George Burton and John C. Ward,
alleged "con" men, are under arrest at
the central police station, charged
with working a three card monte game
on David Boak, of Nellsville, Wis., at
the new capitol Saturday afternoon.
Boak fell victim to the game and was
relieved of $42. He trailed the men,
however, and, though they separated,
dogged one until he turned him over to
Pat;olman Miske.
Boak, dressed roughly in overalls
and boots, arrived in St. Paul Satur
day afternoon, and was sauntering
along Eighth street when he was ac
costed by a young man, who asked
him if he. was a stranger in the city,
and inquired where he lived.
"I told him I came from Neilsville,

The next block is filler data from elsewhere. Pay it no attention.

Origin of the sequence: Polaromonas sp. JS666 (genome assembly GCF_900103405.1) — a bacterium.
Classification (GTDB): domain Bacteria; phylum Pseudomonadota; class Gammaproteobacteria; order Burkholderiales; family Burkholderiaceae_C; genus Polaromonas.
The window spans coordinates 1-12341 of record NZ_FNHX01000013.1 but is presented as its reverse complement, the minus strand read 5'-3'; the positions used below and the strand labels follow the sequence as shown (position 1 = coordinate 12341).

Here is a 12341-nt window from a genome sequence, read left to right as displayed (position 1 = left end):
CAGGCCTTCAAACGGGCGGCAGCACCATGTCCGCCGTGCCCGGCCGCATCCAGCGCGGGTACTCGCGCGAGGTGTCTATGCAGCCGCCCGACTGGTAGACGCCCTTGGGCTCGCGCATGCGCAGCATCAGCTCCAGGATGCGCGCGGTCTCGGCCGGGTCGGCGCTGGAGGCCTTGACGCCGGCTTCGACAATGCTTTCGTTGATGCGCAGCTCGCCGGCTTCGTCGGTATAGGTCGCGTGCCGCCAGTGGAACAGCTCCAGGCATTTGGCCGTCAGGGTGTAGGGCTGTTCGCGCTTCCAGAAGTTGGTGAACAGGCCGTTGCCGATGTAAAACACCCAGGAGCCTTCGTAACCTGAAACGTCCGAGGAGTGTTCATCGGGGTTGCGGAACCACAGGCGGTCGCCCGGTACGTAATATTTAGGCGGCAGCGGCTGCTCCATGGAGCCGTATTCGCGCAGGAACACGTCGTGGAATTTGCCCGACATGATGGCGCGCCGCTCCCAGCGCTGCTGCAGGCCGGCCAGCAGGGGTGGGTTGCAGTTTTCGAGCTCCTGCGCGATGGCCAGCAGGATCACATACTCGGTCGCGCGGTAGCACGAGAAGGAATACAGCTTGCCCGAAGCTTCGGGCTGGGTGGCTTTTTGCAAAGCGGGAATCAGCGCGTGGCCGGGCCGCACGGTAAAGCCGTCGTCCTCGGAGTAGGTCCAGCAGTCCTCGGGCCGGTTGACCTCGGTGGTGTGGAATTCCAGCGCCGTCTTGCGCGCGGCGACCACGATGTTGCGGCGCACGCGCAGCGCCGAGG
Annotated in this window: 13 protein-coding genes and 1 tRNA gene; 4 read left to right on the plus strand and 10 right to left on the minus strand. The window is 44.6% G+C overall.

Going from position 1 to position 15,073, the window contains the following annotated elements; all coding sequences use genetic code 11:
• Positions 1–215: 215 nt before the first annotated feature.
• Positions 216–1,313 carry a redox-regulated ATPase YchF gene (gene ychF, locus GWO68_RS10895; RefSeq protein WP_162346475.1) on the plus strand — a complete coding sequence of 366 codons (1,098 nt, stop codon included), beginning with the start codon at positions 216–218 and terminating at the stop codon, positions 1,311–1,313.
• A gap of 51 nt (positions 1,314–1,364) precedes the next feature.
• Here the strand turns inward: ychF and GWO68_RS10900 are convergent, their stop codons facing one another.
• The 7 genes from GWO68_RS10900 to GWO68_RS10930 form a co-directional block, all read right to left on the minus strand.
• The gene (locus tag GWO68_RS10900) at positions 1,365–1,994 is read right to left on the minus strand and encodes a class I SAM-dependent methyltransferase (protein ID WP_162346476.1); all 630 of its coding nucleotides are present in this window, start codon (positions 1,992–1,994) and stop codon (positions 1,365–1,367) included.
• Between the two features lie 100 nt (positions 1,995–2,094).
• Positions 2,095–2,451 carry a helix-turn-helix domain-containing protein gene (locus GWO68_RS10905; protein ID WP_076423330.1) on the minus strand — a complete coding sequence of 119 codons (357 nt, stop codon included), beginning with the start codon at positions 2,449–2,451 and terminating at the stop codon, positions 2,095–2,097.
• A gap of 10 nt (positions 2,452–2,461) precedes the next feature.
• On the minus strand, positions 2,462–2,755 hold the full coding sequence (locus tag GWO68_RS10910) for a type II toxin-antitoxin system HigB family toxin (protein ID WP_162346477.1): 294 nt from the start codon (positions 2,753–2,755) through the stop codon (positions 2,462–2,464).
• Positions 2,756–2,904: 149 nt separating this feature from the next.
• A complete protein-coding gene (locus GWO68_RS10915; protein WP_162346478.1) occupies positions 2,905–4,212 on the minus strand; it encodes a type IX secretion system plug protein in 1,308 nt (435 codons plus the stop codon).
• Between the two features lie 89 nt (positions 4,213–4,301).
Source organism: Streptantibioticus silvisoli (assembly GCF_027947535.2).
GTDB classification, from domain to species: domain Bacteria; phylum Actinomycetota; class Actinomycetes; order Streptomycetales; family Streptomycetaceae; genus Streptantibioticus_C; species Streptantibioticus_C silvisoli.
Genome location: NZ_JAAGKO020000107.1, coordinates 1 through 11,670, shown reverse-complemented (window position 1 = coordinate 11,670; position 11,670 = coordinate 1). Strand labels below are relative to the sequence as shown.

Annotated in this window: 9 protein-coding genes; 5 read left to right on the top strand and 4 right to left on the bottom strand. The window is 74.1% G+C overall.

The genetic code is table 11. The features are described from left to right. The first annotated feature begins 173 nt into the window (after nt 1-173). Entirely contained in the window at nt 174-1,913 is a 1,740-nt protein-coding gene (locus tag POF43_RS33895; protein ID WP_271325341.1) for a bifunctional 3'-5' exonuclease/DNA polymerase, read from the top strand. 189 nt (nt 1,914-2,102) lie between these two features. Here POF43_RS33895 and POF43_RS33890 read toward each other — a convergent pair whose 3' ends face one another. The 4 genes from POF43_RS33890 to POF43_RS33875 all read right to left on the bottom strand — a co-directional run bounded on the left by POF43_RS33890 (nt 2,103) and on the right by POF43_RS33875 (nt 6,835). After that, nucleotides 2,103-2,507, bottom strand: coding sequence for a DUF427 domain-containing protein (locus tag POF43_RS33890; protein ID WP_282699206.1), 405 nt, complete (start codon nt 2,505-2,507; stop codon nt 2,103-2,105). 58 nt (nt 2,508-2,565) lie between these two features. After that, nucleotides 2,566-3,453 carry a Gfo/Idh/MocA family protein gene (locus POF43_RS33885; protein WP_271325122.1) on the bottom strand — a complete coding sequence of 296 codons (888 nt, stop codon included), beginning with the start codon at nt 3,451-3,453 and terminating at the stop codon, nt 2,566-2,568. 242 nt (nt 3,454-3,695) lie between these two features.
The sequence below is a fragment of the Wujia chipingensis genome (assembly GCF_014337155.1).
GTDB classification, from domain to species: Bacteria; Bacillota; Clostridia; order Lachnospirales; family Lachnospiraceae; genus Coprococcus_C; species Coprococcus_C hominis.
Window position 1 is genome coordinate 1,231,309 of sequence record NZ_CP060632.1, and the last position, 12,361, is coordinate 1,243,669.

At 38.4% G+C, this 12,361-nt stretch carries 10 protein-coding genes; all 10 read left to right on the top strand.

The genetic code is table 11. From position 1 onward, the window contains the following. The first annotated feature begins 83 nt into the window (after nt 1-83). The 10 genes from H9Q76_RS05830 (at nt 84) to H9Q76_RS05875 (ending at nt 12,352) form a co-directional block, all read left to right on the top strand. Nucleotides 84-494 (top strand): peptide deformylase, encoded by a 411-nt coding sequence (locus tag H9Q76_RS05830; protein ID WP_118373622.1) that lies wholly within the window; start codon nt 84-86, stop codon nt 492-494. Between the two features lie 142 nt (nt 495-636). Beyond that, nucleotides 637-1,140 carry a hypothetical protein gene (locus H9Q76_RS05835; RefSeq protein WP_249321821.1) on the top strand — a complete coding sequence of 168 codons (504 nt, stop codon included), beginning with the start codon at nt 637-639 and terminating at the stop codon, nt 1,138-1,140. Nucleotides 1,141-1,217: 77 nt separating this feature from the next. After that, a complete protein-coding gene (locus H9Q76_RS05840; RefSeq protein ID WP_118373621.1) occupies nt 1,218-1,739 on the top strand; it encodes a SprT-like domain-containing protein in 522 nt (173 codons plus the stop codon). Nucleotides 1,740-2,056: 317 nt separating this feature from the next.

and he said he came from Washburn,
Clark county, Wis., and asked me if I
knew Eddie Ward," said Boak. "I told
him I did not, and he said I couldn't
have been there long. Then he said
he had just back from a trip out West
and was going back to his home. I
was interested in the West and told
him I was thinking of going out there.
We talked for a while and he asked
me if I had any money and I told him
I had. Then he wanted to borrow $5
to get his valise from the depot. I
would not give it to him, but he did
not seem to care much, so we walked
Man Had Three Cards
"We came across a man with three
cards, one an ace of spades. My com
panion said: 'That fellow is a fool. I
could pick out that ace any time.' The
fellow with the cards then said he
would bet I couldn't do it and I said
I made a rule of never betting with